What does it take to open a Dental Office?

What does it take to open a Dental Office?

  • Posted: Nov 08, 2016
  • By:
  • Comments: Comments Off on What does it take to open a Dental Office?

Getting a dental office up and running takes quite a bit of hard work, time, and money. If you are thinking of opening your own dental practice or if you are contemplating a career in dentistry there are some important considerations you will need to think about before deciding to open your own dental clinic.

Purchasing dental equipment and furnishing your office is only the beginning of expenses. You will also have to factor in wages, insurance, utilities, lab fees, licenses fees, and rent or mortgage for the office space. This article will try to help you understand everything that goes into starting a dental practice.

Dental Equipment and Furniture

Modern dental equipment is very expensive. Equipment using the most up-to-date technology such as laser drills, VELscope oral cancer screening equipment, digital x-ray equipment, and other dental equipment can easily cost into the mid six figure range. Often dental offices will rent these types of equipment. Think about a dream cruise around the world – this is approximately what an x-ray machine and the developer costs.

But that isn’t the only equipment required to operate a modern dental office, you will have to add the cost of dental tools and attachments, computers, an air compressor to run pumps, dental drills, and cleaning tools, and laser scanners. These are expenses that will add exponentially to your start-up budget. And don’t forget furnishings for your waiting area, and equipment and furnishings for the office staff.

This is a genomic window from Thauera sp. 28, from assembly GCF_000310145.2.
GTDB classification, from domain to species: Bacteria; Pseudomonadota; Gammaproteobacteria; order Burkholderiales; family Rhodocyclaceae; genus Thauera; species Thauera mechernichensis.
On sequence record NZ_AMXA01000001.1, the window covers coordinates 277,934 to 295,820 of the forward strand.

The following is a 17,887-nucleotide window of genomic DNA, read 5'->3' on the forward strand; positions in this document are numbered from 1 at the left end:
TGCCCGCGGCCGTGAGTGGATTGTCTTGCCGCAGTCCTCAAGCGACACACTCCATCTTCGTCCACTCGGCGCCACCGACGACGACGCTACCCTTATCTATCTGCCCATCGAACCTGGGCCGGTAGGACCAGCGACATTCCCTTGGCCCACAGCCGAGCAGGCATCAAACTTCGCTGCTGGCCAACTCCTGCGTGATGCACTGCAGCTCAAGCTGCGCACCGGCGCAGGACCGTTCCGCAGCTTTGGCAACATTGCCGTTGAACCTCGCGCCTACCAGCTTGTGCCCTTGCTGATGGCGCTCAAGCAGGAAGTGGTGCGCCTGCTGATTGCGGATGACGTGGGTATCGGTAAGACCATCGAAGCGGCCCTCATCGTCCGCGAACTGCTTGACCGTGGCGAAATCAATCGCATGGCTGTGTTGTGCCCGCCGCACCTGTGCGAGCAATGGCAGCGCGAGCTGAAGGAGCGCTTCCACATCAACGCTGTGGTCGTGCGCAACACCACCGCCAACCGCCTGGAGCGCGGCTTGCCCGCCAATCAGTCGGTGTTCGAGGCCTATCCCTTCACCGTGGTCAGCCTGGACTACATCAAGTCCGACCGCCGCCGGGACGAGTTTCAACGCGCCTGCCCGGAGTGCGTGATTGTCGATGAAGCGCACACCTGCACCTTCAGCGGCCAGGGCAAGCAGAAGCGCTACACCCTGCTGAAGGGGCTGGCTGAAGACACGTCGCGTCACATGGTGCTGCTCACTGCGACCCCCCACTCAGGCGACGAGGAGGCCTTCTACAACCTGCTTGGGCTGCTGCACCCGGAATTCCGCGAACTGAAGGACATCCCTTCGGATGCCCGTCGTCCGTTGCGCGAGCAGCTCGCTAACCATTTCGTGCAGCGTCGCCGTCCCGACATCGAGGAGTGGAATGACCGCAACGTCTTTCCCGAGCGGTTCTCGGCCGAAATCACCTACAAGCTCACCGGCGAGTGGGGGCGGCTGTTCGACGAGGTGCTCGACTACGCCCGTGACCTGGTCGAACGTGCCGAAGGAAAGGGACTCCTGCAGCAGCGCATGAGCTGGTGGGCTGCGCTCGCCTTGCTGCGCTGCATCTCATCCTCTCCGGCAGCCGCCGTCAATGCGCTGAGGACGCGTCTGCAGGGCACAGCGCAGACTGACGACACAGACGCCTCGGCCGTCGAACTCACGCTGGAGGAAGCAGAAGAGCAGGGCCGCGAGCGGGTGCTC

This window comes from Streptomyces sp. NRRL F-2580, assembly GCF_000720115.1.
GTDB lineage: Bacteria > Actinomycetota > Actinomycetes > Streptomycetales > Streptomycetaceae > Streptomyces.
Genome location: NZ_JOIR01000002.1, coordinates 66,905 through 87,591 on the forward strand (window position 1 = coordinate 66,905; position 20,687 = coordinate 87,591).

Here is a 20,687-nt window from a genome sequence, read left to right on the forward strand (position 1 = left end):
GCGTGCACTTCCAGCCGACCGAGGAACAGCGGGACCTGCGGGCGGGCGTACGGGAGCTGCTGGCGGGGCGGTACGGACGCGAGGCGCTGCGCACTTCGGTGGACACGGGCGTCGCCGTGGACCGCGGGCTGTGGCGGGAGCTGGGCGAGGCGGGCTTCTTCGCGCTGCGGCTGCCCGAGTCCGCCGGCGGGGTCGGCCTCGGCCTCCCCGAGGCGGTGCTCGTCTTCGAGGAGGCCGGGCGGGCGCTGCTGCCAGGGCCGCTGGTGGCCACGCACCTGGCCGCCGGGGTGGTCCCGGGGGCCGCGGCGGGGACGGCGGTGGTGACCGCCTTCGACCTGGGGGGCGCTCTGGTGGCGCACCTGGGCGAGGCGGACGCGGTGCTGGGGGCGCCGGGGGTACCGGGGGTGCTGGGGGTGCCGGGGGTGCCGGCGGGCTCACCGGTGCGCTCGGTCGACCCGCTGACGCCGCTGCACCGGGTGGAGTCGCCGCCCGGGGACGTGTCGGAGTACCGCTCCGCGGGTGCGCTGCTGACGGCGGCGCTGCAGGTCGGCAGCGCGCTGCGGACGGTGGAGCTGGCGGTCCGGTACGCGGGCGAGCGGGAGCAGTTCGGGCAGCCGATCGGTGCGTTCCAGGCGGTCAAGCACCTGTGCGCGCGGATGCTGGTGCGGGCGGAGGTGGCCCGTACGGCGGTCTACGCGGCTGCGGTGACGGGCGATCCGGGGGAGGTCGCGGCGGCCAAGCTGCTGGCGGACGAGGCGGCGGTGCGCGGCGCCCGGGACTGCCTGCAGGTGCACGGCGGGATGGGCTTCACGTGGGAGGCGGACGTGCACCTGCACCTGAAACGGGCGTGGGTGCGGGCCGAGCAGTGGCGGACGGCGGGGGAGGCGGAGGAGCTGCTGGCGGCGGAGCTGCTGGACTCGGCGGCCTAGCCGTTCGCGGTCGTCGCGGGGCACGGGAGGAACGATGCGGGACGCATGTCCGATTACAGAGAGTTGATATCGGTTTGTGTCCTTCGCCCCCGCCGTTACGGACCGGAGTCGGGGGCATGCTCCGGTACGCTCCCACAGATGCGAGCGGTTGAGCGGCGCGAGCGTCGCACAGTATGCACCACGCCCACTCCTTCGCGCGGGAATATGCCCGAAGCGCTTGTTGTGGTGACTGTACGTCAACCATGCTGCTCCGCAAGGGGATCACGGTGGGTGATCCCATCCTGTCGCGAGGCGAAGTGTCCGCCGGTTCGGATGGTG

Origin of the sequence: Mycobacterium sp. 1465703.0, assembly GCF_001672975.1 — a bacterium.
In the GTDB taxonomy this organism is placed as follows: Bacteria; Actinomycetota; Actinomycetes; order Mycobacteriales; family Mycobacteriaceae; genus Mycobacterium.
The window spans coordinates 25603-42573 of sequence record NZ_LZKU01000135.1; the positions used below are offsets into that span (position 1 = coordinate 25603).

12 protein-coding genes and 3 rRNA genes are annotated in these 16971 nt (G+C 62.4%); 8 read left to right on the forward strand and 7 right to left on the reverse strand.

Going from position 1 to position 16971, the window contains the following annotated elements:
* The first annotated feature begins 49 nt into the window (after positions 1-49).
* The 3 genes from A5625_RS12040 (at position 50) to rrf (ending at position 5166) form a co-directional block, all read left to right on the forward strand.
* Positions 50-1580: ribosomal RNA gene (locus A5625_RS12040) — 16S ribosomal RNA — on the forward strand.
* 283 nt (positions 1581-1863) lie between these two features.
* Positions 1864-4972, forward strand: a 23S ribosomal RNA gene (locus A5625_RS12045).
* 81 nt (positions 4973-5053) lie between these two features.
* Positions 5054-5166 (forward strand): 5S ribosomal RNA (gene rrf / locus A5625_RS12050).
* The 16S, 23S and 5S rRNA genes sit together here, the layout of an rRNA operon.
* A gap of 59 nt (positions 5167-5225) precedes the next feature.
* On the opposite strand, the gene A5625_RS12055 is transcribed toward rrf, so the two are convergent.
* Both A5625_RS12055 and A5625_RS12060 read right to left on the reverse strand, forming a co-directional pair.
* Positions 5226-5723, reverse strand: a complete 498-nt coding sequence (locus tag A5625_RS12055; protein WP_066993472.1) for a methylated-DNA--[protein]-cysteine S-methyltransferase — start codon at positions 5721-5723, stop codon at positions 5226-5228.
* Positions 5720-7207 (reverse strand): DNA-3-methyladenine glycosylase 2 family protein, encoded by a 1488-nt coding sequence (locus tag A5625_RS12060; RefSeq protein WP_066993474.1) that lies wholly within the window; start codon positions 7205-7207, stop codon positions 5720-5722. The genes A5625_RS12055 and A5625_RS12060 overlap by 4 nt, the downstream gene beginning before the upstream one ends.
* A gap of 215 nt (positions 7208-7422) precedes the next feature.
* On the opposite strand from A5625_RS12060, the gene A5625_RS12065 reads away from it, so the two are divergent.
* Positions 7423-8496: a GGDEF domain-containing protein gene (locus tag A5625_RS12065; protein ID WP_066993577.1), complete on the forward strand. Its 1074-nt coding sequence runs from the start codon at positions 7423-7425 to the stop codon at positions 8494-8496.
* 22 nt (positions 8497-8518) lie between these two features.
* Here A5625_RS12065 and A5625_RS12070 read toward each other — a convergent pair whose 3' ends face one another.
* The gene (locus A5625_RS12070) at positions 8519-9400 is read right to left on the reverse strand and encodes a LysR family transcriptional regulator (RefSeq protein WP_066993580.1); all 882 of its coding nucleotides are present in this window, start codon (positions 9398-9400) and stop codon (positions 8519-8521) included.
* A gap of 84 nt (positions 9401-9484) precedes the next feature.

Employee Wage Expenses

Are you thinking about a small dental practice or are you dreaming of opening a larger practice? A small office will require you, the dentist, a dental assistant, one or two dental hygienists, and at least one person in the reception office. A larger practice will require at least two dentists, and additional staff to provide care for patients.

In BC, wages for certified dental assistants range from $40K to $50K per year, a dental hygienist wage can average between 65K and $80K, and a receptionist salary averages about $40K per year. Wages will vary depending on experience. On average, wages will account for approximately 25% of annual office income.

Operating Expenses

Include the cost of all fees (lab, license, dental association, etc.), property and malpractice insurance, and utilities when estimating the cost of operating expenses for the office. And don’t forget the cost of continuing education to keep up-to-date on the latest dental procedures and equipment.

Rent or Mortgage Expense

When deciding how much space a dental office will require, a general rule of thumb is at least 2,000 sq ft. Space will be needed for larger pieces of equipment, exam rooms, restrooms, room for image developing equipment, reception and patient waiting areas, office space for the dentist, and other staff who require office space, and areas for staff during breaks. Large practices will require even more space.

The cost for interior construction work averages $120 per sq ft in Vancouver. To remodel a 2,000 sq ft office could cost up to $240K and that doesn’t include the cost of dental and office equipment and furnishings.

Conclusion

Opening a dental practice is an expensive endeavor. With initial equipment costs in the $500K ballpark and the additional cost of office space, operating expenses and wages opening a dental practice is not a decision that should be taken lightly, but when done properly is a rewarding career move.